Northeastern Australia, New Guinea, and surrounding islands


Rain forests and mid-montane forests, with a few species found in open savannas.

Birds of the gods

“Birds of paradise glisten like seldom glimpsed denizens of an Asiatic harem, who are clad in gold of many hues and dipped in the purple of dawn.”––Thomas Forrest, The Breadtree Fruit, 1784

Birds of paradise outshine other birds with their beautiful plumage and spectacular courtship displays. Their gorgeous colors and fantastical trailing plumes gave rise to incredible stories of their origins and habits, and the Malay phrase for the birds, manuq dewata, translates to birds of the gods. Not all birds within the bird of paradise taxonomic family carry the bird of paradise name; there are also sicklebills, astrapias, paradigallas, riflebirds, parotias, manucodes, and the paradise-crow.

Beautiful birds

No other bird group is so beautiful or so rich in variety of plumage and behavior as the birds of paradise. They are usually heavy-billed and rather stout birds, but there are many species, each having its own unique look and colors. Birds of paradise range from the size of a starling to the size of a crow. And that doesn't include the male's feathery tail that can be up to 3 feet (1 meter) long, depending on species!

In plumage, birds of paradise range from black to a painter’s palette of bright colors. Some of the feathers are as delicate as lace, while others shimmer with a metallic golden sheen. Some males have wattles, bright-blue mouths, or colored patches of naked skin. These birds of paradise look like something you could find only in an imaginary land.

The first record of birds of paradise in European literature was in 1522.
The greater bird of paradise's taxonomic name means footless paradise bird. 16th century Indonesians sent the bird's skins to Europe without the legs, starting the legend that the bird was from Paradise and flew without rest.
A male Raggiana bird of paradise is on the flag and stamps of Papua New Guinea. The bird is important in social and cultural activities, and its plumes are often used as ceremonial decoration.
Many zoos have received shipments of female birds of paradise, only to discover, several years later, that their females were really males! For some species, it takes many years before the male has his fanciful adult plumage.
The bird-of-paradise plant was discovered by Europeans after they’d already discovered the avian bird of paradise. Since the two resembled each other, the plants were named for the birds.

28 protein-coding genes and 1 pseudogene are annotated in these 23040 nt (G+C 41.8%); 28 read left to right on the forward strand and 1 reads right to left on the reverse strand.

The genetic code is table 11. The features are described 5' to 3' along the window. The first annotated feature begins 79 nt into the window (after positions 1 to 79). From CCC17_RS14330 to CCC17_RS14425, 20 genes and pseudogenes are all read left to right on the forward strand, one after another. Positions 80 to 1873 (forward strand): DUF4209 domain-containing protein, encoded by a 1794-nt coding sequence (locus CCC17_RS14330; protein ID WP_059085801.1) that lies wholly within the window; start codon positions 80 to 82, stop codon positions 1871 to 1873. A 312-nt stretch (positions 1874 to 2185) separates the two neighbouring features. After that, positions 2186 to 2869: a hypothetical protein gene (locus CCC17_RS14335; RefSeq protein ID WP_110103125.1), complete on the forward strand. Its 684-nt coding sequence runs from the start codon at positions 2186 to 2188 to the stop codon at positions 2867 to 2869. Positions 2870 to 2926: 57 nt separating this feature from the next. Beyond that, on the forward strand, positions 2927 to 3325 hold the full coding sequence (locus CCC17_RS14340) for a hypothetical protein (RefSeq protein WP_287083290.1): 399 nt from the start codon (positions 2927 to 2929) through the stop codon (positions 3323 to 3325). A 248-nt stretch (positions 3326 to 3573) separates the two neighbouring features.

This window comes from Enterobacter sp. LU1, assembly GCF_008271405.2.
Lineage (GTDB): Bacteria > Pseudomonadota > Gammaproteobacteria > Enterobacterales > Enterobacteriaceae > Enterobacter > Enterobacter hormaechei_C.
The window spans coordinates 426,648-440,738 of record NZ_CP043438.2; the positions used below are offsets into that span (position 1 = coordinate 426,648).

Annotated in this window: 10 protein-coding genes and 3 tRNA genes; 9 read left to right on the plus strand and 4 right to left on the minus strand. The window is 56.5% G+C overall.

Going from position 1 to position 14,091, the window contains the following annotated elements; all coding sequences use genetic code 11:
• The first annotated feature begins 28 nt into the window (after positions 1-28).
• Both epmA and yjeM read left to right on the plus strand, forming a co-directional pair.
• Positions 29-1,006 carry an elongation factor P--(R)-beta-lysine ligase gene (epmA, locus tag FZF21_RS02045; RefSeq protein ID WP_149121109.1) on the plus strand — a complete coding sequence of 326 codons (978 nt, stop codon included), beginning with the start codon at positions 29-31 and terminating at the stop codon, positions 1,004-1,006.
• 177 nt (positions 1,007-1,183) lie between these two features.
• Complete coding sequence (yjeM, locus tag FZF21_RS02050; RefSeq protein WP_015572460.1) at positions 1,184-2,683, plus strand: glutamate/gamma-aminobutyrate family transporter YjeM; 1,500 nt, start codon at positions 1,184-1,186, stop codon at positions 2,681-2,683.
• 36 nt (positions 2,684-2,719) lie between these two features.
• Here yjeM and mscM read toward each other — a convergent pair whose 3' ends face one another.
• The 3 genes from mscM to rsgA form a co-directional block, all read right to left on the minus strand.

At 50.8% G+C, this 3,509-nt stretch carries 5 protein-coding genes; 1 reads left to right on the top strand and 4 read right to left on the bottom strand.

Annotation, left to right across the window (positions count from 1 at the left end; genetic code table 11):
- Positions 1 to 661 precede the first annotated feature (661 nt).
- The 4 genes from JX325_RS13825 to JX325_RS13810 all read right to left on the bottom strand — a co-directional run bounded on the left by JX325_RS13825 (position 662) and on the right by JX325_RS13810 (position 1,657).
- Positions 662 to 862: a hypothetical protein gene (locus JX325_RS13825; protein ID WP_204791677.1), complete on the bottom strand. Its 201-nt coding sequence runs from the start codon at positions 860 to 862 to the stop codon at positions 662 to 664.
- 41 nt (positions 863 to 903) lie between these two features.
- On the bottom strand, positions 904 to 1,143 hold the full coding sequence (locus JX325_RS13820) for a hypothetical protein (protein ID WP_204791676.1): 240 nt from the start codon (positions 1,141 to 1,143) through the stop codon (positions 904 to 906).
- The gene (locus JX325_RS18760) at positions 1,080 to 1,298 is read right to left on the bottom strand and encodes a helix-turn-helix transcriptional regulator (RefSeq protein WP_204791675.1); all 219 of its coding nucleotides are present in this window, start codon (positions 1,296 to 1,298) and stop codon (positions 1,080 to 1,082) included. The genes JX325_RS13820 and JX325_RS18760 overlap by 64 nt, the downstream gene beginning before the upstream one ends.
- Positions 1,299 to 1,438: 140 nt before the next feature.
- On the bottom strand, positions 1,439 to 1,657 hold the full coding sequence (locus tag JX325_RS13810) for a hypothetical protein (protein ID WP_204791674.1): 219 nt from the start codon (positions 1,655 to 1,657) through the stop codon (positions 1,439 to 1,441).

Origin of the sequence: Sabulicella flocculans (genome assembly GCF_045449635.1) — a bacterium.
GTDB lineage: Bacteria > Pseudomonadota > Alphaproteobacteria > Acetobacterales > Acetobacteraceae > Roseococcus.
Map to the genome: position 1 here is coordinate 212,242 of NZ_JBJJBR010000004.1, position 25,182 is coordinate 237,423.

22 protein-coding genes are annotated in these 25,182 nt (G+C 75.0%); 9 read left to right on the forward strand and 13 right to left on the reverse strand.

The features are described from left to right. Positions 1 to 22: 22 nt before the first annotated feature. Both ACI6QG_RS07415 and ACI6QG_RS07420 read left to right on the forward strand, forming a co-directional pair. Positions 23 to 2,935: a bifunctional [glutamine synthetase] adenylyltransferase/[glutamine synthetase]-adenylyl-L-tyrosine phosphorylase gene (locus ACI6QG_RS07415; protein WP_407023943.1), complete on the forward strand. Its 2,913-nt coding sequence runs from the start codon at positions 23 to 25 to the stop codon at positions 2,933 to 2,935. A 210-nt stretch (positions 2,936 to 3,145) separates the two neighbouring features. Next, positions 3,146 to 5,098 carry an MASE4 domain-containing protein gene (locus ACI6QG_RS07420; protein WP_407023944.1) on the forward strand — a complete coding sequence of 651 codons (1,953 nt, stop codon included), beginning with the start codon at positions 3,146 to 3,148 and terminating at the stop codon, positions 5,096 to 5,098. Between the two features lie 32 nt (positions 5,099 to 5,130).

Humans have used bird of paradise plumes as symbols of power, wealth, or sexuality for centuries.
Some bird of paradise species top their nests with shed snakeskin. It is thought this might protect the nest from predators.

The San Diego Zoo began exhibiting birds of paradise in 1925; over the years, we have housed 19 species between the Zoo and the San Diego Zoo Safari Park.

Notable hatchings
In 1968, a pair of lesser superb birds of paradise raised a chick at the Zoo, the first successfully reared young of any species of bird of paradise at the Zoo, and the first hatching of this species in the US. The first Raggiana bird of paradise chicks to be raised in North America hatched at the Zoo in 1981. In September 1983, the San Diego Zoo was presented with the Association of Zoos and Aquariums’ Significant Achievement Award for our Raggiana bird of paradise breeding program.

In 1999, a divided aviary opened in the Zoo’s Lost Forest, designed specifically for breeding Ragianna birds of paradise. Guests can see courtship behaviors as keepers rotate males in with a nesting female just before she lays her eggs. In 2001, the Safari Park celebrated the hatches of the first magnificent birds of paradise in our collection.

Come see them
Currently, the San Diego Zoo is home to magnificent, superb, and Raggiana birds of paradise in various aviaries. The Safari Park has magnificent and superb birds of paradise as well, but they are off exhibit in the Park’s Bird Breeding Complex.

Fashionable birds?
Bird of paradise plumes were known and prized in Asia 2,000 years ago. Skins and feathers were very important to European women’s fashion over a century ago and are still used by the native people in New Guinea in their dress and rituals. During the 1880s and 1890s, some bird of paradise species were almost wiped out because of the fashion of using the bird's feathers to decorate hats. Up to 50,000 skins were exported each year. This practice was finally stopped in the 1920s, when all birds of paradise were protected from export.

Today, some hunting is allowed but only to meet the ceremonial needs of the native society.

Humans in paradise
Once the isolated, mountainous island of New Guinea was a bird's paradise. Few predators other than native humans lived there. But contact with the industrialized world has brought the threat of extinction. Islands, by their physical nature, leave many animals with nowhere to go when conditions change for the worse. The biggest problem birds of paradise face now comes from large lumber companies that clear all trees from rain forests for cardboard and hardwood products.

Currently, the blue bird of paradise Paradisaea rudolphi, Wahnes’s parotia Parotia wahnesi, and MacGregor’s bird of paradise Macgregoria pulchra are vulnerable.

We hope there will still be places in the wild for these avian Romeos to continue their courtship dances! You can help us bring bird species back from the brink by supporting the San Diego Zoo Global Wildlife Conservancy. Together we can save and protect wildlife around the globe.